GAA Football

Mayo reliant on traditional strengths: Billy Joe Padden

Billy Joe Padden believes Aidan O'Shea (above) is at his best in midfield, but that the team needs him to alternate between there and full-forward

MAYO have reached the All-Ireland semi-final in each of the last five seasons but, over the last 18 months, all has not been well.

They took Dublin to a replay last year, but quickly dispatched Noel Connelly and Pat Holmes after a single year in charge. Former Mayo defender Stephen Rochford came in with the glow of his All-Ireland club success with Galway club side Corofin still lingering.

But he has been unable to carry that straight into the inter-county game. The most notable thing about Mayo’s performances this season has been how restricted they’ve been in their attacking play. At their pomp, you had Lee Keegan, Colm Boyle, Donal Vaughan and Keith Higgins running at the opposition, terrorising them.

That spark has been absent from their performances this summer. For former Mayo forward Billy Joe Padden, that comes down to a refined tactical approach that has, he believes, taken away so much of the good work James Horan did as manager.

“If Mayo decide to play with the same tactics as they have in the last three Qualifiers, I think they’ll get beaten by eight or nine points," Padden said.

“I think they’ve gone away from some of the things they did well, particularly under James Horan, particularly in terms of being dominant around the middle of the field and moving the ball really quickly with off-the-shoulder running.

“They’ve been too ponderous in possession, too worried about trying to be a good team in possession and not give it away all the time. It’s a lot to do with the way Mayo are tactically set-up. If you go short on every kickout, which they did against Westmeath, it’s impossible to create that momentum.

“It’s impossible to get that quick, off-the-shoulder runner. The defensive team sees you coming from 60 yards. In order to create that, you have to have a physical presence at midfield and win that exchange. Then, you’re popping the ball to a guy coming out of the half-back line at pace.

“I think Mayo’s success is reliant on - to take a rugby term - go-forward ball. They’re reliant on a traditional midfield winning long kickouts and putting pressure on the opposition kickouts. When you’re asking them to play this tactical, possession-based game that Tyrone, Donegal, even Dublin, are playing now, they’re just not those kind of players.

Padden believes Mayo manager Stephen Rochford needs to change tact for the match against Tyrone  

“They just haven’t put enough pressure on the opposing team’s kickouts when they’ve decided to do that. When they’ve dropped back and tried to be a defensive shell, to try and mirror what Tyrone have done, they’ve just defended too passively and haven’t created the turnovers that you need to create the counter-attacks.”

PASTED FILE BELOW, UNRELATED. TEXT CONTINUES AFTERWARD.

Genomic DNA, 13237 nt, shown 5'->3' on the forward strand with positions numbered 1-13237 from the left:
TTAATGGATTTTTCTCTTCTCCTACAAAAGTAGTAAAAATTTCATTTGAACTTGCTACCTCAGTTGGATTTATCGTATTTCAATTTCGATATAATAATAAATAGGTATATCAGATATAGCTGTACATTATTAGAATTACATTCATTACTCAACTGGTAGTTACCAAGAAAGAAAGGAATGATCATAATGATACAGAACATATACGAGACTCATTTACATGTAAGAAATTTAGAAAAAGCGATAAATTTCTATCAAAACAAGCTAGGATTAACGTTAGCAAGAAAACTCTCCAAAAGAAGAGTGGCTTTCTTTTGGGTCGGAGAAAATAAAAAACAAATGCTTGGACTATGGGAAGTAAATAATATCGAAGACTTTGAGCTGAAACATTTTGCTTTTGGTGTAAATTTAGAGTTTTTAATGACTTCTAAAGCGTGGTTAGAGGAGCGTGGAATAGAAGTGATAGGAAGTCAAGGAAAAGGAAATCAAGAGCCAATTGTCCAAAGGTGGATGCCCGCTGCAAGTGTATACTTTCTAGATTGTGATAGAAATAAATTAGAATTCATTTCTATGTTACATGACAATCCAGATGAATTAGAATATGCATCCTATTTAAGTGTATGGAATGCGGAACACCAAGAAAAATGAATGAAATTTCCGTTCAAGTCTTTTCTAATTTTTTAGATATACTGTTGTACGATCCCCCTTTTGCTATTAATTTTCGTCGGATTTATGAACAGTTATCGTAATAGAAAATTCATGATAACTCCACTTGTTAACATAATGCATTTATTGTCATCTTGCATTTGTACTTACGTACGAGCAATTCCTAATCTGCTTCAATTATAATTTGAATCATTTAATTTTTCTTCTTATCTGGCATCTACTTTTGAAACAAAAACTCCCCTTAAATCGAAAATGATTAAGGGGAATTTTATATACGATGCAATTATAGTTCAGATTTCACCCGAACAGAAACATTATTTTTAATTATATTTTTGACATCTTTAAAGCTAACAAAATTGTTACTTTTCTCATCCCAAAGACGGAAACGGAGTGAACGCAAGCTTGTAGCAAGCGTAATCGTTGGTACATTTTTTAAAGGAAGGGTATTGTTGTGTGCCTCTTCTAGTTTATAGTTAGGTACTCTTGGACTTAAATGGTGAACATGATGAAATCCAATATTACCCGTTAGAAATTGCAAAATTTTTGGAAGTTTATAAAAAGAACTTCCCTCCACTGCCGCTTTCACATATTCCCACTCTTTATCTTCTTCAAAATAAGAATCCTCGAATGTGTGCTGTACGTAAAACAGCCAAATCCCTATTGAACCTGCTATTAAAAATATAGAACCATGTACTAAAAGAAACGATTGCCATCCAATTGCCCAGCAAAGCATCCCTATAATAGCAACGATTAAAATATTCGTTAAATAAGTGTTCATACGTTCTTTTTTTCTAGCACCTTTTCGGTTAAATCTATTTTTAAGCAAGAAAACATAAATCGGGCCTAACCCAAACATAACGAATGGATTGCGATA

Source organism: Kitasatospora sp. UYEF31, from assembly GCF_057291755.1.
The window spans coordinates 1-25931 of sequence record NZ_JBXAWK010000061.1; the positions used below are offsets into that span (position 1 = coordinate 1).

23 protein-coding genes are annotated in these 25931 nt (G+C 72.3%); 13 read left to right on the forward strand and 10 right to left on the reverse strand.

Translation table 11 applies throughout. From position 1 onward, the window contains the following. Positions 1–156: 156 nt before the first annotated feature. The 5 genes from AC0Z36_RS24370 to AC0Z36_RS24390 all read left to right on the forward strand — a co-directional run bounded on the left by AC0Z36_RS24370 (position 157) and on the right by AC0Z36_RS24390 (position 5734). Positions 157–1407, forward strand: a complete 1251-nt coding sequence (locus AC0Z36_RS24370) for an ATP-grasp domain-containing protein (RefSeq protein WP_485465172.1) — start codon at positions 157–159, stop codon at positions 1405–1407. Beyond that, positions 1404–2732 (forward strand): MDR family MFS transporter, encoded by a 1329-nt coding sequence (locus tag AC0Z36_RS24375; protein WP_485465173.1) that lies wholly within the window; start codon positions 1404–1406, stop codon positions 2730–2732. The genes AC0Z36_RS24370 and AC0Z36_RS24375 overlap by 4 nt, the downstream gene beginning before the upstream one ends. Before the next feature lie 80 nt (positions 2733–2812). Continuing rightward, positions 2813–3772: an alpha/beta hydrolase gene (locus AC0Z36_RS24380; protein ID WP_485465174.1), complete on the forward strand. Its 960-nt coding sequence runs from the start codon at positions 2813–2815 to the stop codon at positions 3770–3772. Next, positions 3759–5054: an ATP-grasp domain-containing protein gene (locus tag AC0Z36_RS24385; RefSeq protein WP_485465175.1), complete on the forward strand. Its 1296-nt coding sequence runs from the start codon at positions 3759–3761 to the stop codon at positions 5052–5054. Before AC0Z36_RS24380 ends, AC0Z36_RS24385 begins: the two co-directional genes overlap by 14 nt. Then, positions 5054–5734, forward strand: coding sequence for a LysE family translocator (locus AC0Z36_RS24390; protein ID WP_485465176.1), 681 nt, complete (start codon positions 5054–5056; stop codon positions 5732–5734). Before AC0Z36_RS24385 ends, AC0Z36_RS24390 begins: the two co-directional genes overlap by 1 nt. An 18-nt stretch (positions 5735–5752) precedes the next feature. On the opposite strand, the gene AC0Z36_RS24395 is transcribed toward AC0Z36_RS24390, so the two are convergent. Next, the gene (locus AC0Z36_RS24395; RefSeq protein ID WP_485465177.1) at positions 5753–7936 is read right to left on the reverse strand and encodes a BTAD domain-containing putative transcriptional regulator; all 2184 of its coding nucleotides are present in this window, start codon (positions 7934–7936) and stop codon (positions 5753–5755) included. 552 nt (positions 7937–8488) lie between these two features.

In particular, Aidan O’Shea’s recent form has fallen beneath the microscope, with Tomás Ó Sé suggesting on The Sunday Game that “he looks a tired, tired player”. The problem is probably underlined by Padden’s theory.

He believes the Breaffy man is at his best in midfield - but that his team needs him in the full-forward line, if even as a decoy: “I think he’s not having as big an impact on games," Padden added.

“I hoped Aidan O’Shea would go back and refocus himself as a ball-winning midfielder and use that physicality that he has. But he hasn’t really done that. I think when we’ve seen him at his best in the last few games is around the middle, where he’s caught a few kickouts and his tackling is excellent.

“He’s so big and strong that he’s hard to get away from and he’s created a few turnovers in the middle of the field. If Mayo are to be successful, I think Aidan O’Shea has to spend time at full-forward and time at midfield as well.

“The big thing is that they’re lucky they can bring in Barry Moran and Tom Parsons in the middle of the field as well, as well as Seamus O’Shea. You’d hope that there’d be enough there so there isn’t such responsibility on him around the middle of the field. It’s how he will cope with the extra attention he’s going to get in those periods in the full-forward line.”

Mayo were cruising in the first-half against Westmeath and perhaps complacency contributed to their second-half display. A seven-point win probably flattered them in the end though, having spent much of the second period under pressure.

The newly-crowned Ulster champions will represent a significant step up in opposition though and Padden believes Rochford must send his side out to go at Tyrone: “I’m an optimist. I expect Mayo to do something. I think they can win the game. They have to push up on the Tyrone kickout, play Barry Moran. If he has 50 minutes in him, bring Tom Parsons in then," he said. 

“Go long with their own kickouts, take the chance. Put Aidan O’Shea to full-forward for a while, even if only as a decoy. To me, that’s the only hope Mayo have of winning the game. The hope that Mayo supporters have is that they walked into the Galway ambush and, with the greatest respect to the three teams they played after that, they probably felt they could beat them at 50 per cent.

“Maybe there’s an element there that, against Tyrone, a coming team, we’ll see the real, motivated Mayo team on Saturday evening. That’s what I’m hoping.”

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